The Senate Courts of Justice Committee voted 9-6 along party lines to approve a bill that would make it a misdemeanor to possess or sell assault-style weapons and high-capacity magazines in Virginia. The bill, sponsored by Sen. Creigh Deeds, D-Charlottesville, is based on the federal assault weapons ban that expired in 2004. The bill is one of several gun control measures that Democrats are pushing in the General Assembly this year.
What are assault-style weapons?
Assault-style weapons are firearms that have certain features that make them more lethal and suitable for mass shootings. These features include detachable magazines, pistol grips, folding or telescoping stocks, barrel shrouds, and flash suppressors. The bill would ban more than 60 types of rifles and handguns, including AR-15s, AK-47s, UZIs, and similar weapons. The bill would also ban magazines that can hold more than 12 rounds of ammunition.
Why do some people want to ban them?
Supporters of the bill argue that assault-style weapons have no legitimate purpose for self-defense, hunting, or sport shooting. They say that these weapons are designed for killing large numbers of people in a short time, and that they pose a threat to public safety and law enforcement. They cite examples of mass shootings where assailants used assault-style weapons, such as the Sandy Hook Elementary School shooting in 2012, the Pulse nightclub shooting in 2016, and the Las Vegas shooting in 2017.
Sen. Deeds, the bill’s sponsor, said that the bill is constitutional and that the U.S. Supreme Court has allowed states to enact assault weapons bans. He said that the bill would not affect the rights of law-abiding gun owners who have other types of firearms.
Why do some people oppose them?
Opponents of the bill contend that assault-style weapons are common and popular among gun owners, and that banning them would infringe on their Second Amendment rights. They say that these weapons are not inherently more dangerous than other firearms, and that the term “assault weapon” is vague and arbitrary. They also question the effectiveness of the bill in preventing crime and violence, and point out that most gun deaths in Virginia are caused by handguns, not rifles.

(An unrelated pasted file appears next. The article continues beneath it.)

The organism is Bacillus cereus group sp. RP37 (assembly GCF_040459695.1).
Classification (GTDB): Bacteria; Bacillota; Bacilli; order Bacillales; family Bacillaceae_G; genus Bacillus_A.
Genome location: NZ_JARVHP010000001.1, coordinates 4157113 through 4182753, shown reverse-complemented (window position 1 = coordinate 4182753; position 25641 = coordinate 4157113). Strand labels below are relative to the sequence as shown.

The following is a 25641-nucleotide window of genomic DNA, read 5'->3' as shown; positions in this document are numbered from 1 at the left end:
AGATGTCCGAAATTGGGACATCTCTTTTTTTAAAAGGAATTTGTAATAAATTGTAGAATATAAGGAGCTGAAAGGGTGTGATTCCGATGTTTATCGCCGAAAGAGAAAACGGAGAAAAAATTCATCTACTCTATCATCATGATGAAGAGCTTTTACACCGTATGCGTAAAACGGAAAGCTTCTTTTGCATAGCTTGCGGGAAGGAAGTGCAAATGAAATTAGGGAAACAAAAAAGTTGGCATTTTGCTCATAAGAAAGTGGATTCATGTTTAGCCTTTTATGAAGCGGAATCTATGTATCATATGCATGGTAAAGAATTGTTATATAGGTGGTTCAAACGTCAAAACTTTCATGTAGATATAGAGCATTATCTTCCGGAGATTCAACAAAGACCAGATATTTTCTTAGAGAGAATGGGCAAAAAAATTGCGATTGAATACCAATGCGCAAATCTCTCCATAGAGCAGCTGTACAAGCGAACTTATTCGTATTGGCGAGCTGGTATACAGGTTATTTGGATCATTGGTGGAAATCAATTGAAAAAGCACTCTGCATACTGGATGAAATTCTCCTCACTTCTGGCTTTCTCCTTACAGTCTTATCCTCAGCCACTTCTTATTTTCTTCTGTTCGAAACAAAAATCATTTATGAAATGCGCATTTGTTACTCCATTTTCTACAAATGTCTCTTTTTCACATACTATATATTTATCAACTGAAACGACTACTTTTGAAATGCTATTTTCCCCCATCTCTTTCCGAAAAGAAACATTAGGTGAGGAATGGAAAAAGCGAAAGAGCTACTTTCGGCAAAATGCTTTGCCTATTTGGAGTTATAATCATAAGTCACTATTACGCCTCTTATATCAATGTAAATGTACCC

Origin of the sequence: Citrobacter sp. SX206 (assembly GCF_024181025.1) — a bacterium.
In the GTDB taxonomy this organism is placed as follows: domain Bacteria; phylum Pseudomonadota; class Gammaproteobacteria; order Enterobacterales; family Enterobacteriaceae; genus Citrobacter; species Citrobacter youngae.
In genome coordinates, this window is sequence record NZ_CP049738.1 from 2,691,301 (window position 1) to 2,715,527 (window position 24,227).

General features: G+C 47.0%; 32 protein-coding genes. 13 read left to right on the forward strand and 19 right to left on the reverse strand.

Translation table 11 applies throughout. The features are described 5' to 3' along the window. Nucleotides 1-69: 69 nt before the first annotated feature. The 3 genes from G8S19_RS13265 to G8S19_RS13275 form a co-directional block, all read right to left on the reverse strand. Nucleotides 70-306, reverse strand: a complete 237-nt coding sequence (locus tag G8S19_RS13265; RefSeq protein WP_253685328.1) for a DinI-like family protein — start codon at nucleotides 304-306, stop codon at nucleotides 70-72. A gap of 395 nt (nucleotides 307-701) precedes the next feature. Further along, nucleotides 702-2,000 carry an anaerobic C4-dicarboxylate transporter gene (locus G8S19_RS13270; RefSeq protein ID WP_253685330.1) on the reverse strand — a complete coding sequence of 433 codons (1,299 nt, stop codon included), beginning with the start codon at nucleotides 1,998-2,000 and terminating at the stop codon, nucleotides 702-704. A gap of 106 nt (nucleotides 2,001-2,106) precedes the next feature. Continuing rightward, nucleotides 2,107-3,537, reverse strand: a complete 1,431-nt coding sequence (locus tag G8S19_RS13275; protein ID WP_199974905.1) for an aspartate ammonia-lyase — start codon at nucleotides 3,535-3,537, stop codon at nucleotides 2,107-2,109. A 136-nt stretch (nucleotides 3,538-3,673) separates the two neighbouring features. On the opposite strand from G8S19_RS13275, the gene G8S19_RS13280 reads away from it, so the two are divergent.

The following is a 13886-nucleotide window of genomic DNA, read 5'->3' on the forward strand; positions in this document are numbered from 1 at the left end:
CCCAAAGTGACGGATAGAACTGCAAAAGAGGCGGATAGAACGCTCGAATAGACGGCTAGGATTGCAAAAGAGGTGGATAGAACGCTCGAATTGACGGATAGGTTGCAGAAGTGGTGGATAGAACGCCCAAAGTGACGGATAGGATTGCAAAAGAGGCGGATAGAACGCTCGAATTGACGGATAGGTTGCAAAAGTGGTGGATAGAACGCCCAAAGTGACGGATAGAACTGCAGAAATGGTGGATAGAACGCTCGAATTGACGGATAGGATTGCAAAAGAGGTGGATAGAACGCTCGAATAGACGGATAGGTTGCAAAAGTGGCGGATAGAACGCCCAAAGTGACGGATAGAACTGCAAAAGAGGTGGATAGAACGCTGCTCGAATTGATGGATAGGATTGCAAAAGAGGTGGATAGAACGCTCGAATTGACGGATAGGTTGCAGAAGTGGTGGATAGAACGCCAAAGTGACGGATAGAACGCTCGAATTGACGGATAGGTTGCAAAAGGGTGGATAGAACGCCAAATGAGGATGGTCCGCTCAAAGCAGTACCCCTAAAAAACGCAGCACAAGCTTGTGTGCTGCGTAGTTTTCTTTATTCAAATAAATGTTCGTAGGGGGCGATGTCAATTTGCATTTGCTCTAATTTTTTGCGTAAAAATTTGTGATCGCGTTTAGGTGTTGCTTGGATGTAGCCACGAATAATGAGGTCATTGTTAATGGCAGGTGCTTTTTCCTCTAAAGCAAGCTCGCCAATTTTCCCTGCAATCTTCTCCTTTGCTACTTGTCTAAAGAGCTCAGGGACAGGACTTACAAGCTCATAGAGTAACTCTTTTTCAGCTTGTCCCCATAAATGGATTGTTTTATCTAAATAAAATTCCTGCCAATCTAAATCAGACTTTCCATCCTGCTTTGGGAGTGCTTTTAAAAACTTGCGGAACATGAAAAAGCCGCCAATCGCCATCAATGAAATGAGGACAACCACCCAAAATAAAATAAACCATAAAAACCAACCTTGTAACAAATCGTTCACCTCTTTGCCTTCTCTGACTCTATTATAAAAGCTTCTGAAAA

Representatives of several gun-rights advocacy groups, such as the Virginia Citizens Defense League, the National Rifle Association, and the National Shooting Sports Foundation, testified against the bill. They argued that the bill would hurt the gun industry and the economy, and that it would create a black market for banned weapons. They also warned that the bill could face legal challenges, as a federal judge in California recently struck down a similar ban as unconstitutional.
What are the next steps for the bill?
The bill will now go to the Senate Finance and Appropriations Committee for approval. If it passes, it will then go to the full Senate for a vote. An identical bill has already passed the House Public Safety Committee and is awaiting a vote in the House Appropriations Committee. If both chambers pass the bill, it will then go to Gov. Ralph Northam, who has expressed his support for gun control measures. The bill is expected to face strong opposition from Republicans and some moderate Democrats in the Senate, where Democrats have a slim 21-19 majority.